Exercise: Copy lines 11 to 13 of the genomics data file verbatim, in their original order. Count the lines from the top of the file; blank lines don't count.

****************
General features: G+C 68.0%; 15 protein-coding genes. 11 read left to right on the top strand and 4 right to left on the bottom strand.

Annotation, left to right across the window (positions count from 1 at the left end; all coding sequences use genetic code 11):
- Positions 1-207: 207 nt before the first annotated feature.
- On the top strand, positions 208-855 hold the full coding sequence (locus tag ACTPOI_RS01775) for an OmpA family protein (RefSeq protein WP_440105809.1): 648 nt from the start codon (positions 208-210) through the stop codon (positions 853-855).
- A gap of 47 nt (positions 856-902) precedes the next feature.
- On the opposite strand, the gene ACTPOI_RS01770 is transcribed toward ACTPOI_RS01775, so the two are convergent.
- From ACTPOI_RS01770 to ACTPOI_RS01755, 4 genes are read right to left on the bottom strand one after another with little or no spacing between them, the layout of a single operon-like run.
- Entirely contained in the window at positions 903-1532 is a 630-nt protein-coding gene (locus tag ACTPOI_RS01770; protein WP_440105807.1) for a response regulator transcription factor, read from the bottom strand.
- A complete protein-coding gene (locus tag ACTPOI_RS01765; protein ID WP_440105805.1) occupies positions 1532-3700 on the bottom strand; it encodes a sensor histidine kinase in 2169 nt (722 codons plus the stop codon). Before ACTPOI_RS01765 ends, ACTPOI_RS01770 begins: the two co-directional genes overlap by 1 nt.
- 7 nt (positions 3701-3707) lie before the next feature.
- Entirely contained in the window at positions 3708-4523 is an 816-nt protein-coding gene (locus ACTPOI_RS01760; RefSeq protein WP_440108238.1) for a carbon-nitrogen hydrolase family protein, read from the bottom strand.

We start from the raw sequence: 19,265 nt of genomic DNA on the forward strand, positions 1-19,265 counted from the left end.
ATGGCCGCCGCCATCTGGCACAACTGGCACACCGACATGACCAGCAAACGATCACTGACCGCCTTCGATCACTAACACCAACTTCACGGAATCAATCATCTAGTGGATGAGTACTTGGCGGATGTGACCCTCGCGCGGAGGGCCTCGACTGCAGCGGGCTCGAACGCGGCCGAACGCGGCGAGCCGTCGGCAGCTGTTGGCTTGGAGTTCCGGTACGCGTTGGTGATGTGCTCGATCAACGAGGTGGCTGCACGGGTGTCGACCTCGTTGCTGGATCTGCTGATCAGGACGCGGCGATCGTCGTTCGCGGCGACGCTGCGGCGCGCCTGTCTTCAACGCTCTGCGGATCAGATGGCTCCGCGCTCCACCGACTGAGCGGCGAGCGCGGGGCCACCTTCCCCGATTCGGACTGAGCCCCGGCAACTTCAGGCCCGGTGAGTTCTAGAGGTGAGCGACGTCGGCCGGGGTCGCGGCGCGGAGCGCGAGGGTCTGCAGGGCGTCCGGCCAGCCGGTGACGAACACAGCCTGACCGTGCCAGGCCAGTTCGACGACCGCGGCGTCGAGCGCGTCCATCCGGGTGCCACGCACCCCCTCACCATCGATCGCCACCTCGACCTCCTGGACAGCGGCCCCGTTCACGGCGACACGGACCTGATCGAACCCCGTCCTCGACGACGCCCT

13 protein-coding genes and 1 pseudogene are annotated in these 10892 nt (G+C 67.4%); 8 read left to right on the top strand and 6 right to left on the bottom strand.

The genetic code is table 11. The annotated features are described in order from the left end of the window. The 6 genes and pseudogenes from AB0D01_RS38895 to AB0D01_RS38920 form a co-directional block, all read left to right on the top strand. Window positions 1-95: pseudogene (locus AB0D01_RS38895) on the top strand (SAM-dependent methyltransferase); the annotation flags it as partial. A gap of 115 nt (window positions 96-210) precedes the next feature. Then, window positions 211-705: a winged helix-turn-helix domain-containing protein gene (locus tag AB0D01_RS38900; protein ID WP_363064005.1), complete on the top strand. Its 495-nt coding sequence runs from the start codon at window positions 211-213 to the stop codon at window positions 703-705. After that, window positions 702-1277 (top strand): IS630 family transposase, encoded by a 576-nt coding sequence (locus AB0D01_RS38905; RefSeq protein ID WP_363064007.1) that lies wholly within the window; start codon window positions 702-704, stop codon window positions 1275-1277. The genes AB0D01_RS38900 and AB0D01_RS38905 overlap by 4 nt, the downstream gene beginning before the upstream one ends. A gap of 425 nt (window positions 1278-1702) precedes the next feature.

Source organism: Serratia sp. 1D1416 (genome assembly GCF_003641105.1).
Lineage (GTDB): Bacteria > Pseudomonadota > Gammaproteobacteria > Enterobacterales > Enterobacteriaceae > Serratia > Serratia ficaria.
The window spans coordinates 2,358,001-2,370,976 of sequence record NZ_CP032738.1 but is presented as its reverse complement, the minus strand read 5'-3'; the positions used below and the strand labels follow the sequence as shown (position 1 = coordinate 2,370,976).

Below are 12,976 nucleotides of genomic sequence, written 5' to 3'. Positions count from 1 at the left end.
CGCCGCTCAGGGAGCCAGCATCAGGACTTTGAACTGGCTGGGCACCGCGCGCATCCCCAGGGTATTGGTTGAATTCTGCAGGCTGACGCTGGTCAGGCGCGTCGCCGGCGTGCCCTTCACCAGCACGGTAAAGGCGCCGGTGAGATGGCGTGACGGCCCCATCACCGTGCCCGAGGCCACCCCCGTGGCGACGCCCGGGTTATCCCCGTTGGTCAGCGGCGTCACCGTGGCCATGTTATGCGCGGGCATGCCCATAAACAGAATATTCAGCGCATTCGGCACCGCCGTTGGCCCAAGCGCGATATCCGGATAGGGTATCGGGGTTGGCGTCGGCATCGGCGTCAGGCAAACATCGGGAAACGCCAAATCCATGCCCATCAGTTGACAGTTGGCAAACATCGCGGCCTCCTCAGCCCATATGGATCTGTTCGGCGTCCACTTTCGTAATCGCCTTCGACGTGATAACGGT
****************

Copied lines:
- Entirely contained in the window at positions 3708-4523 is an 816-nt protein-coding gene (locus ACTPOI_RS01760; RefSeq protein WP_440108238.1) for a carbon-nitrogen hydrolase family protein, read from the bottom strand.

We start from the raw sequence: 19,265 nt of genomic DNA on the forward strand, positions 1-19,265 counted from the left end.
ATGGCCGCCGCCATCTGGCACAACTGGCACACCGACATGACCAGCAAACGATCACTGACCGCCTTCGATCACTAACACCAACTTCACGGAATCAATCATCTAGTGGATGAGTACTTGGCGGATGTGACCCTCGCGCGGAGGGCCTCGACTGCAGCGGGCTCGAACGCGGCCGAACGCGGCGAGCCGTCGGCAGCTGTTGGCTTGGAGTTCCGGTACGCGTTGGTGATGTGCTCGATCAACGAGGTGGCTGCACGGGTGTCGACCTCGTTGCTGGATCTGCTGATCAGGACGCGGCGATCGTCGTTCGCGGCGACGCTGCGGCGCGCCTGTCTTCAACGCTCTGCGGATCAGATGGCTCCGCGCTCCACCGACTGAGCGGCGAGCGCGGGGCCACCTTCCCCGATTCGGACTGAGCCCCGGCAACTTCAGGCCCGGTGAGTTCTAGAGGTGAGCGACGTCGGCCGGGGTCGCGGCGCGGAGCGCGAGGGTCTGCAGGGCGTCCGGCCAGCCGGTGACGAACACAGCCTGACCGTGCCAGGCCAGTTCGACGACCGCGGCGTCGAGCGCGTCCATCCGGGTGCCACGCACCCCCTCACCATCGATCGCCACCTCGACCTCCTGGACAGCGGCCCCGTTCACGGCGACACGGACCTGATCGAACCCCGTCCTCGACGACGCCCT